Daily Standup Agenda Template
According to the official Scrum Guide, the Developers can choose whatever structure they want for the Daily Scrum, as long as it serves the purpose of progressing toward the Sprint Goal and creating a plan for the next day of work.
A common structure to abide by revolves around the 3 questions mentioned earlier (what was done yesterday, what will be done today, and what obstacles are faced).
Here's one practical example of a Daily Scrum. Feel free to use the template!
Daily Standup Meeting Agenda Template
Common Challenges and Solutions
Even the best-planned Daily Standup meetings can encounter challenges. Recognizing and addressing these issues is key to maintaining the effectiveness of your meetings. Here are some common hurdles and strategies to overcome them:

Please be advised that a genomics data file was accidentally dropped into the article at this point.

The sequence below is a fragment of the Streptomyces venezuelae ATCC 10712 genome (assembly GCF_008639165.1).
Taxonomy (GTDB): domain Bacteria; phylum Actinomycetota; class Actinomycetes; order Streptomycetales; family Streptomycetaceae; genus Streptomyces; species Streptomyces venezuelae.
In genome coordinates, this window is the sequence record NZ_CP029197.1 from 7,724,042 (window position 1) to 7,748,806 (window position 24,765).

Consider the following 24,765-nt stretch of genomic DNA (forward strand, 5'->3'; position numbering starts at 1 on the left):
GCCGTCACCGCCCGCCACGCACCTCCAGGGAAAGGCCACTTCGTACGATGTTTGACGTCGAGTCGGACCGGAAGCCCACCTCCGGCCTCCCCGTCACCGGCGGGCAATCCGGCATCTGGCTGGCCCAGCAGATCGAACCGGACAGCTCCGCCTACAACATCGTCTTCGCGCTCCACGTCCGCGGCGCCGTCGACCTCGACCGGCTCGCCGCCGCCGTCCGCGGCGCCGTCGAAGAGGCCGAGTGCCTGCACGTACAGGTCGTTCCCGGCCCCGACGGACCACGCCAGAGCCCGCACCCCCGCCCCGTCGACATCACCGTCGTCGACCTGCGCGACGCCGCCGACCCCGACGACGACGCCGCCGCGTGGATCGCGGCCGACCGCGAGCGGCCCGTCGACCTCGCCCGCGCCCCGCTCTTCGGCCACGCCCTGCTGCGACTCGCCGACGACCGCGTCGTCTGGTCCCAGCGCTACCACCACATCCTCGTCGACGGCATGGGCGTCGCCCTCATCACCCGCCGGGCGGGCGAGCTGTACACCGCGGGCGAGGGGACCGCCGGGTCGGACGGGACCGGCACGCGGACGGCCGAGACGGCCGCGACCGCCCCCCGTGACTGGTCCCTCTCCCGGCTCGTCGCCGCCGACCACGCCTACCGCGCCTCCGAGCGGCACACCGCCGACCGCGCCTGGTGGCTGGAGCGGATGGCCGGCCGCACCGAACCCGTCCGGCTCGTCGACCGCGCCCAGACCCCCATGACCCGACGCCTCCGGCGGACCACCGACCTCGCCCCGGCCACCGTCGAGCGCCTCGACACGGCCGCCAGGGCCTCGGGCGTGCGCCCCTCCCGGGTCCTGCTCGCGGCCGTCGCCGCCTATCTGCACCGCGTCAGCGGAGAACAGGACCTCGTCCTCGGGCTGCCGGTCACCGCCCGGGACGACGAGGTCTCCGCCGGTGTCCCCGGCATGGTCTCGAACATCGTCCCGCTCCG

- Challenge: Meetings starting late due to team members not arriving on time.
- Solution: Implement a strict start-time policy. Consider light-hearted penalties for latecomers to encourage punctuality.
- Challenge: Team members giving lengthy updates, causing the meeting to overrun.
- Solution: Set clear expectations for brevity. Use a timer to limit each person's update time. Make sure you only invite the people that need to be there.
- Challenge: Team members disengage after giving their updates, impacting the collaborative spirit.
- Solution: Encourage active listening and engagement throughout the meeting. Consider rotating the facilitator role to keep the format fresh for the entire team.